The resulting liquid is commonly called “hop tea.” If it is desired to make the whitest bread possible the hops should be strained out. If they are left in the solution they make it a trifle darker and small pieces of the hops may be found in the bread. […]
Porcelain or granite ware should, if practicable, be used in boiling hops […] as tinware or iron cause the hop tea […] to take on a darker color, and the bread produced will not be as white as it otherwise would be. Clean hard wood, glass, or porcelain-lined receptacles should be used for yeast, as otherwise certain chemical action might take place that would either darken the solution or spoil it altogether.’ (Manual for Army Bakers, 1910, p. 28f)
Hops tea looks either golden like beer, lemon yellow or reddish. And it usually smells slightly of garlic.
Why Add Malt Or Sugar?
The last Victorian hops yeast starter that I made contained potatoes. But because my Victorian hops potato yeast starter failed, I made hops starter without potatoes this time. If Victorian hops yeast starter didn’t contain potatoes, malt was usually added to the starter.
Malt – as well potatoes – contain maltose which is yeast food, also known as yeast nutrients, which helps the yeast to grow and make a delicious loaf of bread! Malt is still added today to homemade and store-bought bread. You can either make your own malt by sprouting barley and drying it in the oven, or use enzyme active malted flour instead.
Flour ‘should be strong in gluten – a deficiency in starch should be made up by the addition of sugar. Cane or malt sugar is best.’ (Manual for Army Bakers, 1910, p. 29f) ‘The addition of molasses to some of these breads also accelerates the proving. […] Sugar, glucose, molasses and malt extracts, potatoes and boiled cornstarch are yeast foods, and are used with yeast to make it grow and develop. For this reason it is added to yeast and ferment. […]
Bakers use malt extract, malt flour and yeast foods to improve the flavor and add moisture to the bread; these preparations also stimulate and quicken fermentation, saving sugar and lard. […] Sugar is used in breads to aid fermentation, to give moisture and flavor to the crumb and color and bloom to the crust. […] Malt extract is added to breads to act as a yeast food and act on the flour by softening the gluten and while baking acts on the starch, changing the starch into a form of sugar.’ (Bakers’ Bread, 1918)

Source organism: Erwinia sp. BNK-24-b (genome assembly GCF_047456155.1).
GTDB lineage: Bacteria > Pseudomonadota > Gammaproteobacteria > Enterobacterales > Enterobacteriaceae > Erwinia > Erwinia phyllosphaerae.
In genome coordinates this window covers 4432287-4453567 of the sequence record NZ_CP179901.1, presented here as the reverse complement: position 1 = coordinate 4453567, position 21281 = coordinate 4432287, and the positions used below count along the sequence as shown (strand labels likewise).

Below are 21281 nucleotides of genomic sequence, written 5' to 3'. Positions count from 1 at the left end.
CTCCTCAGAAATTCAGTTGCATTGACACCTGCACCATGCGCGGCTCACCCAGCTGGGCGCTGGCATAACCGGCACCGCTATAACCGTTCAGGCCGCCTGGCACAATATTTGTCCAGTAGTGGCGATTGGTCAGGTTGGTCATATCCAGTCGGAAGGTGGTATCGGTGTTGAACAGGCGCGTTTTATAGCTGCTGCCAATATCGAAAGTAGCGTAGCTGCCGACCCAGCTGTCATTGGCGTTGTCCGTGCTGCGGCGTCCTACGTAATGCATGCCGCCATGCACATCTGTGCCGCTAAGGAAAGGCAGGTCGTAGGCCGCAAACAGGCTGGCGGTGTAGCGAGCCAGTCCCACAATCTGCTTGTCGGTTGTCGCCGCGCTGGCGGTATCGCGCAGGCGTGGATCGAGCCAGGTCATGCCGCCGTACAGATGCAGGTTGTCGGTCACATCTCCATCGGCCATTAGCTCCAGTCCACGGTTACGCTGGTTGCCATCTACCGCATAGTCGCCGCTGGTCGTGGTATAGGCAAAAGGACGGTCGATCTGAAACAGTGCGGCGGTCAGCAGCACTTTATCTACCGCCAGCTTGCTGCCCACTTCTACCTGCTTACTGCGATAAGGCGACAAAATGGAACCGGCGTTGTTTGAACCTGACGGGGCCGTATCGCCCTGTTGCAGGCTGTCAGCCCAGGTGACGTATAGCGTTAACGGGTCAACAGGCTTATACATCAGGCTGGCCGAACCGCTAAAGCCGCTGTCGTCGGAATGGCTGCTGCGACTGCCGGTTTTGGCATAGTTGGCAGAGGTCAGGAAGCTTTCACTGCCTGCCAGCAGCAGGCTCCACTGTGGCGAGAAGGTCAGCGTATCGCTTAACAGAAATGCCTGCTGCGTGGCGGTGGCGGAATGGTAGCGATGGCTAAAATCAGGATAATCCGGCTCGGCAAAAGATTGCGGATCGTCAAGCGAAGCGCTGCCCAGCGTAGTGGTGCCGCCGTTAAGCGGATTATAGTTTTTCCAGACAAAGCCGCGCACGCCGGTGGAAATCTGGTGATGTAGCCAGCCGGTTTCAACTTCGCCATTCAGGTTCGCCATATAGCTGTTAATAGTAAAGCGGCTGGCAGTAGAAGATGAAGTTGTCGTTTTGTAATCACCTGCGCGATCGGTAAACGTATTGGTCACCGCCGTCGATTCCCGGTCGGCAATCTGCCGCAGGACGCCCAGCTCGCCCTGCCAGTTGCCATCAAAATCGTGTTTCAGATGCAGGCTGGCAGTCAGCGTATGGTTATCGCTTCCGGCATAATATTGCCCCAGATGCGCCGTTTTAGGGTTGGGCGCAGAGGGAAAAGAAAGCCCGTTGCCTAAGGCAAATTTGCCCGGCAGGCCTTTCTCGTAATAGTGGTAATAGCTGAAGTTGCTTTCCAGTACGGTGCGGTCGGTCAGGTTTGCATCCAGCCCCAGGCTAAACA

Whole-Wheat Or White Flour?
‘Yeast which is made in part of Graham flour [whole wheat flour] rises light sooner than that which is made of white flour alone, and does not affect the color of the bread.’ (The Young Housekeeper’s Friend, 1871)
‘The variety of flours used in the different parts of this country often make it difficult to work the same recipes equally well in all places. Bakers coming from the East find it hard to work with the flours of the West, and vice versa […]
Where different grades of flour are used it is best to use the stronger flour for the sponge and the weaker for doughing. […] A sponge of weak flour should be set tighter than a sponge of stronger flour. […] All dark flours [whole wheat flour] which contain more or less bran prove more rapidly than the white flours; they require less yeast, and also less proof in baking. The addition of molasses to some of these breads also accelerates the proving.’ (Bakers’ Bread, 1918)
Why Scald The Flour?
‘Flour is used in the preparation of yeast – to furnish starch, albuminous matter (gluten), and phosphates for the growth of the yeast plant. […] The granules of starch are bound together into cells […] To rupture these cells and expose the starch to the action of the yeast the application of hot water is necessary. This process is generally called “scalding” the flour.’ (Manual for Army Bakers, 1910, p. 29f) And ‘if the flour is not scalded, the yeast will soon become sour.’ (The Young Housekeeper’s Friend, 1871)
‘It really makes no difference whether […] the flour batter may be added to the hop tea, which should not boil thereafter; or, […] by adding sufficient hop tea to dry flour, and the remainder of the hop tea […] when both it and the batter have cooled to a temperature below that at which the yeast plant is killed (preferably about 90°F).’ (Manual for Army Bakers, 1910, p. 28f)
Soft Vs. Hard Water
‘Hard water retards fermentation, while a soft water accelerates it; therefore when hard water is used it is advisable to use more yeast. […] the water for doughing is usually taken several degrees cooler than the water for setting sponge.’ (Bakers’ Bread, 1918)
‘Fresh soft water should be used in the preparation of yeasts […] Long boiling of water removes the air which promotes fermentation. Salt water (that is, sea water) may be used in the preparation of doughs and sponges, no salt being added to the mixture. Hard water retards the working of yeast.’ (Manual for Army Bakers, 1910, p. 31)